We sure didn't let this job loss stop us, however. With my having landed a better-paying job, my husband had started building stalls in the pole barn in anticipation of getting a team of draft mules to pull a pair of old wagons he's restored. Having a team of draft horses or mules has been his life long dream. When I lost my job, he went ahead and bought the team anyway, with my encouragement. And he has enjoyed them every single day. Kate and Annie even help earn their keep a little as people love to feed them apples and corn husks, and frequently ask Benny to give hay rides at reunions and gatherings. With my new job at the hospital, we had been planning to finally roof the house - it needed it. So when I lost my income, we went ahead and roofed it anyway. We even repaved half the driveway! We hadn't planned on that one, but an opportunity presented itself - and it was needed. And yesterday we added six chickens to our growing family - five hens and a rooster - three Black Jersey Giants (the Jersey Girls), a light Brahma (Dharma), a Buff Orpington (Buffy), and a Dark Brown Leghorn (Wooster). These little ladies and fellow came to us from a 4-H leader Benny met at the county fair when he entered his antique tractor this summer. Benny built a chicken coop in the pole barn last week in preparation for these latest arrivals - right across from Kate and Annie's stalls.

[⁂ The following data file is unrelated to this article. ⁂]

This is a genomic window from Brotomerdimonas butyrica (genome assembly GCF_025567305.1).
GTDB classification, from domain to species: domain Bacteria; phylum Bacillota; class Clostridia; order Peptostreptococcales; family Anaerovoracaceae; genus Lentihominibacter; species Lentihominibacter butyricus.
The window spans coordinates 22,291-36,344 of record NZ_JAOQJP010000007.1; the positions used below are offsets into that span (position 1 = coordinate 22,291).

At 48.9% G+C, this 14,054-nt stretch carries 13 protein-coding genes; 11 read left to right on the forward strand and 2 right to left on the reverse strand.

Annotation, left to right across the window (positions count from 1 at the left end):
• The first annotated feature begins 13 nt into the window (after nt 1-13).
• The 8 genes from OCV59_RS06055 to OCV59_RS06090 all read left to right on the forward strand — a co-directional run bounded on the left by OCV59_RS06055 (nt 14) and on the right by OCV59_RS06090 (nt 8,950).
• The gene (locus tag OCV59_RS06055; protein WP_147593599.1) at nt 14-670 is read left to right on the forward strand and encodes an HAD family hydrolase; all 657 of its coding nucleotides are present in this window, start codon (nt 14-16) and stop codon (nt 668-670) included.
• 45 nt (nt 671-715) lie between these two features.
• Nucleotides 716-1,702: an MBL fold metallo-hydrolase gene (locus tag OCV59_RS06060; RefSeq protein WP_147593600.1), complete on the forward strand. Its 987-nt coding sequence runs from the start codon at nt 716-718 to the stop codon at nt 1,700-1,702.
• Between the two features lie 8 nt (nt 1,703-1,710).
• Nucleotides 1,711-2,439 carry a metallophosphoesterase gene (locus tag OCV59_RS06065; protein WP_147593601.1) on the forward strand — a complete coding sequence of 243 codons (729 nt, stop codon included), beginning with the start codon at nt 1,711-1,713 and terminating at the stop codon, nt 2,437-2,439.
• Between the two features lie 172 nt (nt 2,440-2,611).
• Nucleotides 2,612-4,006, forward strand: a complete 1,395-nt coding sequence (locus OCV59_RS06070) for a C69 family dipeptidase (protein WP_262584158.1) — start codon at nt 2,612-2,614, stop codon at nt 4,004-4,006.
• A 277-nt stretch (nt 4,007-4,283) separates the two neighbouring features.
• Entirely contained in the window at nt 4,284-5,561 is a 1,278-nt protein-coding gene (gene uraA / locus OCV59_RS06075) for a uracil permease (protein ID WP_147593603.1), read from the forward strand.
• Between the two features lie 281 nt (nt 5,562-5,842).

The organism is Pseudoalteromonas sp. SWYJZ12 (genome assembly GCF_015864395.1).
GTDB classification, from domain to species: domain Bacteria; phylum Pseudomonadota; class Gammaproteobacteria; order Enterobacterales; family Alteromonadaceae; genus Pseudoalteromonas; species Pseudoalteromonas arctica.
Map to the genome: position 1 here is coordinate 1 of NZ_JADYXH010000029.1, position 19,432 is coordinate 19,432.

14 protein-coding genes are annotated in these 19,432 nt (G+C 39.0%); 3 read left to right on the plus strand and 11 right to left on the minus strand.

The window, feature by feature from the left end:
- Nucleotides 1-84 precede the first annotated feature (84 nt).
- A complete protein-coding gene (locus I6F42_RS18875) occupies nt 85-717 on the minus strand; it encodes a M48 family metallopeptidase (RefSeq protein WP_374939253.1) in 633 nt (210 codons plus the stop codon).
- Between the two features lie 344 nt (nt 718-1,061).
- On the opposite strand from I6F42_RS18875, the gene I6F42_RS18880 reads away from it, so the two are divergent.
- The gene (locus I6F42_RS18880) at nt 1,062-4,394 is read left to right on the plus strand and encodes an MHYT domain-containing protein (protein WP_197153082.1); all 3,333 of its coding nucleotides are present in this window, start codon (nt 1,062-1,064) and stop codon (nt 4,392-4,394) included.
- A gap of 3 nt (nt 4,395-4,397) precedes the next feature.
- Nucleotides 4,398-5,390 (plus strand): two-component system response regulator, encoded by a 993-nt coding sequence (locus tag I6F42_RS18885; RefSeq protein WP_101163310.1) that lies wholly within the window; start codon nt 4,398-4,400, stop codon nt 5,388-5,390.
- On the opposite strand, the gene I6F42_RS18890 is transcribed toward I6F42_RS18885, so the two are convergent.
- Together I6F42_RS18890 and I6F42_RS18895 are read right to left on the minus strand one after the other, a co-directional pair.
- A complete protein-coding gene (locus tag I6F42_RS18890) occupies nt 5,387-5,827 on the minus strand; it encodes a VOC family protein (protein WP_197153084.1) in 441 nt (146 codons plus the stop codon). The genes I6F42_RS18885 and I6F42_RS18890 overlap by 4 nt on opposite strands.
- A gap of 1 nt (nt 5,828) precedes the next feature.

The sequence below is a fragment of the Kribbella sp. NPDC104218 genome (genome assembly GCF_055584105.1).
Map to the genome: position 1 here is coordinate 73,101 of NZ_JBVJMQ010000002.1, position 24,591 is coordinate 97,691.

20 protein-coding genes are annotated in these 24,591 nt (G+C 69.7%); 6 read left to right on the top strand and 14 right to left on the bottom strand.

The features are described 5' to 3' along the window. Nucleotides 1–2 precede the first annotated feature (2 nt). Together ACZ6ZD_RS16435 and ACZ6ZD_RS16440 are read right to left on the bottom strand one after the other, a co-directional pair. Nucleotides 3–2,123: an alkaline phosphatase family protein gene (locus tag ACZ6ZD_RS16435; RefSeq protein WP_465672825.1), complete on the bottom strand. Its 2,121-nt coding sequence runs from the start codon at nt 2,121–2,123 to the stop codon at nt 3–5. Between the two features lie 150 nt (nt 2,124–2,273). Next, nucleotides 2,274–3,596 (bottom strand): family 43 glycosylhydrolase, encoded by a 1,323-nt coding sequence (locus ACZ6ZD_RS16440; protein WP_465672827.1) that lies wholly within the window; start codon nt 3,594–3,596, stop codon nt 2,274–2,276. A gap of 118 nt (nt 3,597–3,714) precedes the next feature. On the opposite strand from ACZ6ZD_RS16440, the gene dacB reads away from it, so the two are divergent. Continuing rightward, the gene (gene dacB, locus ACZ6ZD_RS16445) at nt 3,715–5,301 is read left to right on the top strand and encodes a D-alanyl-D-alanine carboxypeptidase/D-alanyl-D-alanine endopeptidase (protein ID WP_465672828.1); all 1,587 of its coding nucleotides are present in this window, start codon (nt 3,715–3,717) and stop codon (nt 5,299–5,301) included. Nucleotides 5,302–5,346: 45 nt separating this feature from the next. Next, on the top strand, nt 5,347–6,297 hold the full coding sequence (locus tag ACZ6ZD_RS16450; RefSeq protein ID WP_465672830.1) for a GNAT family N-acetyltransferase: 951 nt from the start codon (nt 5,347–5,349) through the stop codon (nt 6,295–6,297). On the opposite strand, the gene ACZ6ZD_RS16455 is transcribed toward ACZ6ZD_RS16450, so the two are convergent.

In short, I guess some things are just meant to be, whether or not you have a job - and you just have to move forward in faith. Between all the above-mentioned items, and my frequenting eBay, Good Will, garage sales, the occasional flea market, and even an estate auction with my neighbor, let it not be said we haven't done our part to keep this economy going! :) Even when it meant pulling from pension funds early to pay off the house so we could get out from under that monthly payment. (It took the state four months to pay me any unemployment compensation - and then I had to chase down the Fedex truck to get the card! But that's another story.). This economic downtown has been a financial Katrina for some of us. And yes, I continue to look for work - but I must admit that turning sixty next year has taken away some of my confidence that I'll be able to find a career track job anytime soon. Time and technology advance has taken its toll. Actually I'd love to take a few classes again to update my skills. This time I'd go to our local community college - which I hear you can attend for free after you turn sixty. :)